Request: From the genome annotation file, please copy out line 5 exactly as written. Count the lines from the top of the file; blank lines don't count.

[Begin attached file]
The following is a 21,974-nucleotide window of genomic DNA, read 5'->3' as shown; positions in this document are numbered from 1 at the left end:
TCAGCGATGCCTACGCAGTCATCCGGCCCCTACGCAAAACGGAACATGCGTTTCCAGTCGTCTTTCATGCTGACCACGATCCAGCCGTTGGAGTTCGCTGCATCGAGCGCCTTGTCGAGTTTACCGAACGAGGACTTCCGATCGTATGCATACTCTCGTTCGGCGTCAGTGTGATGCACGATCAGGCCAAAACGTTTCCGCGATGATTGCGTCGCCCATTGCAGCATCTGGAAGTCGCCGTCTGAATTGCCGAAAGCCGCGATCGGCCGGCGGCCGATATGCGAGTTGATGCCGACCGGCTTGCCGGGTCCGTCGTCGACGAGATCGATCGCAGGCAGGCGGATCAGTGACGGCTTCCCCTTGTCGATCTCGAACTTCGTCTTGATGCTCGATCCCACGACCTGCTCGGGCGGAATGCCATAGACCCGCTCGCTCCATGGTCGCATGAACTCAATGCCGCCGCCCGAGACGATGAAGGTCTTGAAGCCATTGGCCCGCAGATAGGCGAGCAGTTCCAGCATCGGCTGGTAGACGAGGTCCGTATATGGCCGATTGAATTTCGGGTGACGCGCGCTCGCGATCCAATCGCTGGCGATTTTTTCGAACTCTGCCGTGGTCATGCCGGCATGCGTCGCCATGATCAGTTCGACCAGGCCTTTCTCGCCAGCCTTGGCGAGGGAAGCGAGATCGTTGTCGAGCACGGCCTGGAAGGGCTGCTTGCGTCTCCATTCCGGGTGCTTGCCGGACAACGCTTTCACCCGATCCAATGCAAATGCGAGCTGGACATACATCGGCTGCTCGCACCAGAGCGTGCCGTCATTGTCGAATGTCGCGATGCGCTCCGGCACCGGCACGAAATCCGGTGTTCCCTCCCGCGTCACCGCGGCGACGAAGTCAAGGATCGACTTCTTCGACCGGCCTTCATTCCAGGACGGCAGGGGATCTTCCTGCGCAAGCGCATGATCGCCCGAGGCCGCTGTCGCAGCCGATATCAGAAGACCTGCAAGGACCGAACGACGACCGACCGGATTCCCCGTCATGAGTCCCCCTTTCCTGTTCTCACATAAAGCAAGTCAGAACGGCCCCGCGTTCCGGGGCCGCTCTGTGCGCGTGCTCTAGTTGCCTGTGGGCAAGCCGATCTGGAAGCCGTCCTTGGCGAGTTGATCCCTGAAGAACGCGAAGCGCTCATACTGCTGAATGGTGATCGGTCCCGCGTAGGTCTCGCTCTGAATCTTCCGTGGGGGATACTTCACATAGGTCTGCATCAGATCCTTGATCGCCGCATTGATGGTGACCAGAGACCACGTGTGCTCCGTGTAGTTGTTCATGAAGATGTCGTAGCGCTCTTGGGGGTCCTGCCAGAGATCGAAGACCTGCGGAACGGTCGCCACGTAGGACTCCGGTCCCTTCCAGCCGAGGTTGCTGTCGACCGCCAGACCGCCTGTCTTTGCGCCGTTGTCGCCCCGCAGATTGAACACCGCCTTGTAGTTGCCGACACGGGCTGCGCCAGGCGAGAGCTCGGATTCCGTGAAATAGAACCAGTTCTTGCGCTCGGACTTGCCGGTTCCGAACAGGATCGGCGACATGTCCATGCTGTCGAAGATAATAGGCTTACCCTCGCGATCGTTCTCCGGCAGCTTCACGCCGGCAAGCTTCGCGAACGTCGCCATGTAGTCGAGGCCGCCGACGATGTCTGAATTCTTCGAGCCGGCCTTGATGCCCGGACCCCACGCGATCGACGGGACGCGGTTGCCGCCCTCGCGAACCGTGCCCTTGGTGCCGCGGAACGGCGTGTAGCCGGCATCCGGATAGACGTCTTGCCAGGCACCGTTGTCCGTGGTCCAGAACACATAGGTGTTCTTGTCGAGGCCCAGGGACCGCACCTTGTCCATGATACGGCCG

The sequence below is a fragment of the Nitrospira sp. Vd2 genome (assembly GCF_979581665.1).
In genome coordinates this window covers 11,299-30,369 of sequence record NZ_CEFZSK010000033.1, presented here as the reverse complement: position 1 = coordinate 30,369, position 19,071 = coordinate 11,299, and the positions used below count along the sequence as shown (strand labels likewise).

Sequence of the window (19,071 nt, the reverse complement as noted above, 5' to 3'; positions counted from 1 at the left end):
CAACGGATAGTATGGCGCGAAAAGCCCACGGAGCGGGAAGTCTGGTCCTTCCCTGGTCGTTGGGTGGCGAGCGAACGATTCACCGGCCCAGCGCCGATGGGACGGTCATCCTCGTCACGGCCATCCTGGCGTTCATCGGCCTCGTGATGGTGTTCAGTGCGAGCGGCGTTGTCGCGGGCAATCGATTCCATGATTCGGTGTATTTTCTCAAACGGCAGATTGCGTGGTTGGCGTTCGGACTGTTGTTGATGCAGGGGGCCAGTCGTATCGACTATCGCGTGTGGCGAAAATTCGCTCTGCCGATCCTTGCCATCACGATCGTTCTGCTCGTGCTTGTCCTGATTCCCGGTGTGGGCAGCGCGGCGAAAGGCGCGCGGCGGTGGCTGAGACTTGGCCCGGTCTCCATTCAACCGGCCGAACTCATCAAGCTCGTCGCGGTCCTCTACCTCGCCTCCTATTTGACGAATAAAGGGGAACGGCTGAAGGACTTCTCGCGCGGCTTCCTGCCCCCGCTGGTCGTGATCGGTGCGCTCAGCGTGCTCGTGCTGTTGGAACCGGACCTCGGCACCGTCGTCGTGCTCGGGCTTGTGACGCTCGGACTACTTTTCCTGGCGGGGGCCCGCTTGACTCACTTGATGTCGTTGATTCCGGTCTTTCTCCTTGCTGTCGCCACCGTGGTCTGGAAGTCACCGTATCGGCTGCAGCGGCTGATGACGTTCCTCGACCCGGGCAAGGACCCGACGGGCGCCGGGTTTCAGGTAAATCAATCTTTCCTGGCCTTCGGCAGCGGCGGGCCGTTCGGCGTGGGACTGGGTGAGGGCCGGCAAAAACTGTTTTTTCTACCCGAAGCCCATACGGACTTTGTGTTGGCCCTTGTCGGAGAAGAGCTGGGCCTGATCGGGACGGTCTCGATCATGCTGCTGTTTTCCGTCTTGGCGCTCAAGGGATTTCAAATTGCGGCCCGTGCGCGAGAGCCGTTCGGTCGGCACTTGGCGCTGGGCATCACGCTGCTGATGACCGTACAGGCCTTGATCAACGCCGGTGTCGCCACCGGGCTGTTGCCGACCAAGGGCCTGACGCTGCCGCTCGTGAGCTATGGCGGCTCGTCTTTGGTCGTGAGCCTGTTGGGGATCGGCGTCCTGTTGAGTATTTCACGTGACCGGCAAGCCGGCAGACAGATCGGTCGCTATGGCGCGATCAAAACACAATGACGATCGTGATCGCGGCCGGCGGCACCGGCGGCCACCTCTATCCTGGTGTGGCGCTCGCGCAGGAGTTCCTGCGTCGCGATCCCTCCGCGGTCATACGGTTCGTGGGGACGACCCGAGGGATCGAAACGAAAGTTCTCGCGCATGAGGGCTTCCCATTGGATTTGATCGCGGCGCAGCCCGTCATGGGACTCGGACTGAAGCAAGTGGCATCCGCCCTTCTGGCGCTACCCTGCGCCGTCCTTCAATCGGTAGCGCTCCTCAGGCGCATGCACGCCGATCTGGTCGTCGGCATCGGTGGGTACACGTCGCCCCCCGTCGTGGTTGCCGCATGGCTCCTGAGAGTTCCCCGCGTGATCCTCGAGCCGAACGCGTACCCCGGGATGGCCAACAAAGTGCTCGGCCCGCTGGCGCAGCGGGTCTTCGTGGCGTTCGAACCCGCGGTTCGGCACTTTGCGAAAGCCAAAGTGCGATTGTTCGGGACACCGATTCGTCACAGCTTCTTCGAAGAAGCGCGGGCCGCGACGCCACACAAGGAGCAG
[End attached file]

Sequence of the window (19,071 nt, the reverse complement as noted above, 5' to 3'; positions counted from 1 at the left end):